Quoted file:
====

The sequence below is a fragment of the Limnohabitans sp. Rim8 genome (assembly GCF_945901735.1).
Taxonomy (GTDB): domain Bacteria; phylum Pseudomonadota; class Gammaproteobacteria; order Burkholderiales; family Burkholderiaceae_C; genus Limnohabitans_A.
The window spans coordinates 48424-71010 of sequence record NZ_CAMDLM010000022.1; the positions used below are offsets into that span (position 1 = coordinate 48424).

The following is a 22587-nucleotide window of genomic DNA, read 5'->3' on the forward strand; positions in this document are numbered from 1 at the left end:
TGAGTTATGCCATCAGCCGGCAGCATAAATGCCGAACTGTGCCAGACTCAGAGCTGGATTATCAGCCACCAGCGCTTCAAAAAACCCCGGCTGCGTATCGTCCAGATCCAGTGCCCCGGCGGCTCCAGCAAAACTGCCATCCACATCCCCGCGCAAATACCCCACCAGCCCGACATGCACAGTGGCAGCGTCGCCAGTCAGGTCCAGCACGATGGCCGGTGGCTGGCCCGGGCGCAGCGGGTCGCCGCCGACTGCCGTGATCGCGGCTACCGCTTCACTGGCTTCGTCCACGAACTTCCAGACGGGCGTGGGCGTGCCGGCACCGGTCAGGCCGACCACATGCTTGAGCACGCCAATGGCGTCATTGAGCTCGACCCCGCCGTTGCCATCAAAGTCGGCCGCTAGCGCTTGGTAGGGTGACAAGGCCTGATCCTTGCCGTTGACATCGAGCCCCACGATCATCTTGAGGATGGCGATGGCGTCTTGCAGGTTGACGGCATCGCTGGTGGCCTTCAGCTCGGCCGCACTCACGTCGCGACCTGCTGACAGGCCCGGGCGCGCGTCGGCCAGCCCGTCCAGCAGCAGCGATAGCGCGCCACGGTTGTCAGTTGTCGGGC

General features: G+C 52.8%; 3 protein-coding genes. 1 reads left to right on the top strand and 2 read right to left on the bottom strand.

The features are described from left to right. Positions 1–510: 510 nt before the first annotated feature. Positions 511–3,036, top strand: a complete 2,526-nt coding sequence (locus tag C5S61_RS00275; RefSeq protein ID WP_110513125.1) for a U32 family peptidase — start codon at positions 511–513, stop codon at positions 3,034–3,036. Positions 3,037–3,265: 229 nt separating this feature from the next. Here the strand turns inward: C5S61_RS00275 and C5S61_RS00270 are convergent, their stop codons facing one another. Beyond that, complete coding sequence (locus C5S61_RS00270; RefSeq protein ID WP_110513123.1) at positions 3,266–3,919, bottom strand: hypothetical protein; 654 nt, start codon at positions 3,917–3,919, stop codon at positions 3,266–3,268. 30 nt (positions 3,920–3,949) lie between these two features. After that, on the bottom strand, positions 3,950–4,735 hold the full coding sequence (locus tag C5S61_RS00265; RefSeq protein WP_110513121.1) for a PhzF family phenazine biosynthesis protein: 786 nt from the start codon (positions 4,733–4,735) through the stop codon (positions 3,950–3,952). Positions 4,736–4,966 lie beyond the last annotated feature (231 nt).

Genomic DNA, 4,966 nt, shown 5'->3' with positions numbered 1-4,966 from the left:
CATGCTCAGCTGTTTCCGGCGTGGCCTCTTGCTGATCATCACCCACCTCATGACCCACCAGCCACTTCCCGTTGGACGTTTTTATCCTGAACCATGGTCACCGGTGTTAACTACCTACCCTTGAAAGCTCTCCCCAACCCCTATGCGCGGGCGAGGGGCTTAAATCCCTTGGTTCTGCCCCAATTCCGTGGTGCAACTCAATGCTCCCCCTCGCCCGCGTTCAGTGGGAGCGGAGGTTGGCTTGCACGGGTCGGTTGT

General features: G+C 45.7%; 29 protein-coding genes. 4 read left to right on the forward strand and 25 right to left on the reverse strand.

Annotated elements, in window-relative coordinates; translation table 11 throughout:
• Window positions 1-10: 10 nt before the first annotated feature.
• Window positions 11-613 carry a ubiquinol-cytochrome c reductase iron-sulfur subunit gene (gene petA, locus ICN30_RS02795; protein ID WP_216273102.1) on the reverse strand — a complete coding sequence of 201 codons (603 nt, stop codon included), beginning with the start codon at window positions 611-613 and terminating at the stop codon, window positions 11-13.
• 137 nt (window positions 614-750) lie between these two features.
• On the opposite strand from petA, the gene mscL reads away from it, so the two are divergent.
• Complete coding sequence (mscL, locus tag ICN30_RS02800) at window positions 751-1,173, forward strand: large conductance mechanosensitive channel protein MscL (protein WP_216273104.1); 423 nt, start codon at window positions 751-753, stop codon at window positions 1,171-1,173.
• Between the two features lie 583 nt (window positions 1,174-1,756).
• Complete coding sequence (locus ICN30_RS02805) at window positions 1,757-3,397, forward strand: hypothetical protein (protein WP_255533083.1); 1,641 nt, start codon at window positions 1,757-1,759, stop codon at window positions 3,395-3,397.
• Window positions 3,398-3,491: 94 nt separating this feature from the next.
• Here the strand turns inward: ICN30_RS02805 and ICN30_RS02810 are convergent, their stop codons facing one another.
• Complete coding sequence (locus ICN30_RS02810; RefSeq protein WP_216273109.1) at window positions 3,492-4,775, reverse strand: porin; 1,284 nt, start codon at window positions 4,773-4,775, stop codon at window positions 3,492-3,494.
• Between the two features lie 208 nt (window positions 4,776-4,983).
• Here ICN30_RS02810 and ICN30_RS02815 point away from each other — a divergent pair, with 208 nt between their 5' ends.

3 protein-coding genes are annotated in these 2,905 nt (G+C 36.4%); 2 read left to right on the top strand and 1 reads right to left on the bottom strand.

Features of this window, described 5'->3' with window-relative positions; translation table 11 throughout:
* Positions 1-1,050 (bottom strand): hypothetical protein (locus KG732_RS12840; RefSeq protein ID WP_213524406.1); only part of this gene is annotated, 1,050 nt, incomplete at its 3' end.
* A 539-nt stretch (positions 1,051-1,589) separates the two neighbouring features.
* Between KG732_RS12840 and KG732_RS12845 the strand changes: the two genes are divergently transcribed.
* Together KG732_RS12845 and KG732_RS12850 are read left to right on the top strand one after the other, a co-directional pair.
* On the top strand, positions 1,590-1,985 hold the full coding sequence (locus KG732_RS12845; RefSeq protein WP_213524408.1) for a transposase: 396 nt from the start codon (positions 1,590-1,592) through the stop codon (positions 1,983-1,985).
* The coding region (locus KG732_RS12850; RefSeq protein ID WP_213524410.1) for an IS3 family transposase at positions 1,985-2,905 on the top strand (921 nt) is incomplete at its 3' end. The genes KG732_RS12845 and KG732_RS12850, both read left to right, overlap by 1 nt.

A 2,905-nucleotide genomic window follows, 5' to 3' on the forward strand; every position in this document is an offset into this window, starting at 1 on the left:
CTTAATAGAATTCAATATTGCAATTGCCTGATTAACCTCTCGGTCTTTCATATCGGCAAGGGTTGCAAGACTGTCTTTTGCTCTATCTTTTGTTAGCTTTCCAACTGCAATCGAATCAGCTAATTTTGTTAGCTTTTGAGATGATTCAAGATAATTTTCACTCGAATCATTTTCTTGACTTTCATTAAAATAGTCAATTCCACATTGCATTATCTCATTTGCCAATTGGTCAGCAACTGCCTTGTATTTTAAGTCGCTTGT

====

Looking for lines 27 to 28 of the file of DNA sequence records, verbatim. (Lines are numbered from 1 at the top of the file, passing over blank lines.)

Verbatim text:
* A 539-nt stretch (positions 1,051-1,589) separates the two neighbouring features.
* Between KG732_RS12840 and KG732_RS12845 the strand changes: the two genes are divergently transcribed.